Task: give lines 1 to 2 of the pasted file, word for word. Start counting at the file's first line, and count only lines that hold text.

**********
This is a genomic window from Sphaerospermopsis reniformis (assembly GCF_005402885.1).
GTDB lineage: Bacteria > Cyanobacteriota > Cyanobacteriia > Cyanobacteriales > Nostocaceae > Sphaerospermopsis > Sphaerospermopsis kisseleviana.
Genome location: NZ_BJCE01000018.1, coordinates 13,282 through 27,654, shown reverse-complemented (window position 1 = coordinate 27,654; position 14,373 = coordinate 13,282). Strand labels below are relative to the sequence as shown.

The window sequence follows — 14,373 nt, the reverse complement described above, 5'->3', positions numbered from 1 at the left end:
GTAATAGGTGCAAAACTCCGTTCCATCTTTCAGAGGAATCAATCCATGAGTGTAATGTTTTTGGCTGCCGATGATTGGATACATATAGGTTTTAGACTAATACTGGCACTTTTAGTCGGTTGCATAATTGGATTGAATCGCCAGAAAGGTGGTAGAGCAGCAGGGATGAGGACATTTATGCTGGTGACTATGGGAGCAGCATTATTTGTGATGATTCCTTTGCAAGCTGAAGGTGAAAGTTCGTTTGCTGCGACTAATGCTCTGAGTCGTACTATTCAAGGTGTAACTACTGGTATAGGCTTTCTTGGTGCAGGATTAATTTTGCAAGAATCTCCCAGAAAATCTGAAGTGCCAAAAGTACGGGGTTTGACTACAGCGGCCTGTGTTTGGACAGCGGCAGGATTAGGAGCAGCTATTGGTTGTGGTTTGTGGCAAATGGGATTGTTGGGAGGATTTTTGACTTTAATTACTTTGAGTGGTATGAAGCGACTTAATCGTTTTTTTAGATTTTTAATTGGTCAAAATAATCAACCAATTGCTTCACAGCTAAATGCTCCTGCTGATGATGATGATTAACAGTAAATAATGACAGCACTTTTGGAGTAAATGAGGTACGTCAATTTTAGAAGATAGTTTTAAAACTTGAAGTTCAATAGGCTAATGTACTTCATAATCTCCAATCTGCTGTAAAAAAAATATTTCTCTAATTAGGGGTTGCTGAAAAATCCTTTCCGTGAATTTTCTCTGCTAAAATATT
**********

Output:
This is a genomic window from Sphaerospermopsis reniformis (assembly GCF_005402885.1).
GTDB lineage: Bacteria > Cyanobacteriota > Cyanobacteriia > Cyanobacteriales > Nostocaceae > Sphaerospermopsis > Sphaerospermopsis kisseleviana.